Open Access Research Article Article ID: JNNSD-8-147

    Better neural images by combining ultrahigh field strength MRI with innovative MRI sequences

    Anuhya Dayal, Andin Ngwa, Brian Rutt, Arutselvan Natarajan* and Edwin Chang*

    Better MRI scanning technologies and protocols can provide insights into neurological disorders. In this review, we describe the basic concepts of MRI and, in the process, we convey to the reader the relevance of MRI as a high-resolution imaging modality of tissue structure and metabolism. We outline the main parameters for improving MRI resolution and sensitivity for the ultimate goal of optimizing the diagnosis of neurological diseases. A key to obtaining high-resolution images by MRI is the strength of the magnet’s external field strength (Bo). The higher the field strength, the better the signal-to-noise (SNR) of acquired signals. Hence, this results in improved sensitivity and resolution of the reconstructed images. This article recapitulates the advancement of MRI technology towards Ultra-High-Field Strength (UHF) apparatus and the consequent benefits in SNR. Other keys towards improving MRI images include deftly modifying the parameters of longitudinal magnetization relaxation time (T1), transverse magnetization relaxation time (T2), repetition times between radiofrequency (RF) pulses (TR), and the time of reading post-pulse (TE). Such parameters can be controlled through acquisition software associated with the MRI machines. The review profiles the cumulative efforts by researchers to complement UHF-MRI hardware with innovative RF pulse sequences protocols such as Diffusion Weighted Imaging (DWI), Pulse Gradient Spin Echo (PGSE), Oscillating Gradient Spin Echo (OGSE), Blood Oxygen Level Dependent (BOLD)-MRI and Arterial Spin Label (ASL)-MRI. Collectively, these advances in both MRI hardware and software have pushed the field to attain a mesoscopic level of resolution. Further enhancements in analyzing MRI images through Artificial Intelligence (AI) algorithms may advance resolutions beyond the mesoscopic stage and perhaps even toward the microscopic resolution of living tissue.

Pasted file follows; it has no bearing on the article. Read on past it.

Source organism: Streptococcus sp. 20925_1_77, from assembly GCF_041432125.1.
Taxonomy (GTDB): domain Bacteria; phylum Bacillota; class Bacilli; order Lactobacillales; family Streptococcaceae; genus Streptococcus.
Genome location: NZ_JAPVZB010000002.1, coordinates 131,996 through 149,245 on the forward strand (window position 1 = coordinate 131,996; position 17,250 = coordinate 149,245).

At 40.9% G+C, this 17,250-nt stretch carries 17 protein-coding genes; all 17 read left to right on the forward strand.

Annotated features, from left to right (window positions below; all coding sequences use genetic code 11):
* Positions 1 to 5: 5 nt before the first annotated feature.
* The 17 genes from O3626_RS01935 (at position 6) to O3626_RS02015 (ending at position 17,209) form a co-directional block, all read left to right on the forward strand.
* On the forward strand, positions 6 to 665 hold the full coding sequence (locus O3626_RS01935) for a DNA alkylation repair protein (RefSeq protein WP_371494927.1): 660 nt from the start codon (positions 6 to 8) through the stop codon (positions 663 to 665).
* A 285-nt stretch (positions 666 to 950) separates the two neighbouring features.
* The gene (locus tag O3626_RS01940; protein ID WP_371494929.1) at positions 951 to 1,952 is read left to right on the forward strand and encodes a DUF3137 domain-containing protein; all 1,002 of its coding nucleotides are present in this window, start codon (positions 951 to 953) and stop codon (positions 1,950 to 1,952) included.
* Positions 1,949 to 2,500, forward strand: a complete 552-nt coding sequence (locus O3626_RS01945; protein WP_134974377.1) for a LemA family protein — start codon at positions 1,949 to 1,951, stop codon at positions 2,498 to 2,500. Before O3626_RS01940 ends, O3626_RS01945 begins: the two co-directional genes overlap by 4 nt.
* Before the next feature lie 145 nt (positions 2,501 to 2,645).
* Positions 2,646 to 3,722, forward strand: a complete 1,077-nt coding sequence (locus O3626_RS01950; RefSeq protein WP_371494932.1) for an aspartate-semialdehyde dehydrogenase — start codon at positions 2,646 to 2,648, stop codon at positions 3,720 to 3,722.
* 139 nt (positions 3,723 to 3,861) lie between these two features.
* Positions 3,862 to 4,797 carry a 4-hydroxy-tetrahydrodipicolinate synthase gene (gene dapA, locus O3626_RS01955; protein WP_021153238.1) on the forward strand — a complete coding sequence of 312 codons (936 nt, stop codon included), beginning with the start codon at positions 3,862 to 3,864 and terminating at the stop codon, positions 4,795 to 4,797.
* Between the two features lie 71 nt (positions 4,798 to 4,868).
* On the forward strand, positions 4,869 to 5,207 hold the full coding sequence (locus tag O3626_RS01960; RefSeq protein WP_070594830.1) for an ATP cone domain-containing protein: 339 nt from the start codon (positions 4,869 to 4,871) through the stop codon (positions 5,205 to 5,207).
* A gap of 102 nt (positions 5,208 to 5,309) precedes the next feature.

Published on: Oct 15, 2022 Pages: 7-17

    Full Text PDF Full Text HTML DOI: 10.17352/jnnsd.000047
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